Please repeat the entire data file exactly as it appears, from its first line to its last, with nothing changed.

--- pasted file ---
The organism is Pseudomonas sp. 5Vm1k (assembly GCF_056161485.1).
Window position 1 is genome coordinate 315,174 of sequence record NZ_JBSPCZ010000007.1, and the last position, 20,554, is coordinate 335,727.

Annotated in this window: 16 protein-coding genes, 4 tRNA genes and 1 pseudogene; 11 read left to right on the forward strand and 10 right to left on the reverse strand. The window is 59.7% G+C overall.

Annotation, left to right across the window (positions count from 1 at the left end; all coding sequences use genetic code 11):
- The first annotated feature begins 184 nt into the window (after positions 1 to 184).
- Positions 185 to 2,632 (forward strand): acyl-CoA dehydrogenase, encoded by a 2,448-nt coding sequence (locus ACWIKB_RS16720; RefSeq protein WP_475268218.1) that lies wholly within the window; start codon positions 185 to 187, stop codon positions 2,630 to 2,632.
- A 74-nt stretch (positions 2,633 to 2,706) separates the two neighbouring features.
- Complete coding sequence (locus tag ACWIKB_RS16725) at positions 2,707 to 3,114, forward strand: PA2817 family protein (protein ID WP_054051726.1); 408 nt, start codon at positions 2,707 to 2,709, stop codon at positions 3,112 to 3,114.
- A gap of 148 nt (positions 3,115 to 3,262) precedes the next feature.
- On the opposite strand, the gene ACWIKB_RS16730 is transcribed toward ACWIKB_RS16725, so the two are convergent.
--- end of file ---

The organism is Pseudomonas sp. 5Vm1k (assembly GCF_056161485.1).
Window position 1 is genome coordinate 315,174 of sequence record NZ_JBSPCZ010000007.1, and the last position, 20,554, is coordinate 335,727.

Annotated in this window: 16 protein-coding genes, 4 tRNA genes and 1 pseudogene; 11 read left to right on the forward strand and 10 right to left on the reverse strand. The window is 59.7% G+C overall.

Annotation, left to right across the window (positions count from 1 at the left end; all coding sequences use genetic code 11):
- The first annotated feature begins 184 nt into the window (after positions 1 to 184).
- Positions 185 to 2,632 (forward strand): acyl-CoA dehydrogenase, encoded by a 2,448-nt coding sequence (locus ACWIKB_RS16720; RefSeq protein WP_475268218.1) that lies wholly within the window; start codon positions 185 to 187, stop codon positions 2,630 to 2,632.
- A 74-nt stretch (positions 2,633 to 2,706) separates the two neighbouring features.
- Complete coding sequence (locus tag ACWIKB_RS16725) at positions 2,707 to 3,114, forward strand: PA2817 family protein (protein ID WP_054051726.1); 408 nt, start codon at positions 2,707 to 2,709, stop codon at positions 3,112 to 3,114.
- A gap of 148 nt (positions 3,115 to 3,262) precedes the next feature.
- On the opposite strand, the gene ACWIKB_RS16730 is transcribed toward ACWIKB_RS16725, so the two are convergent.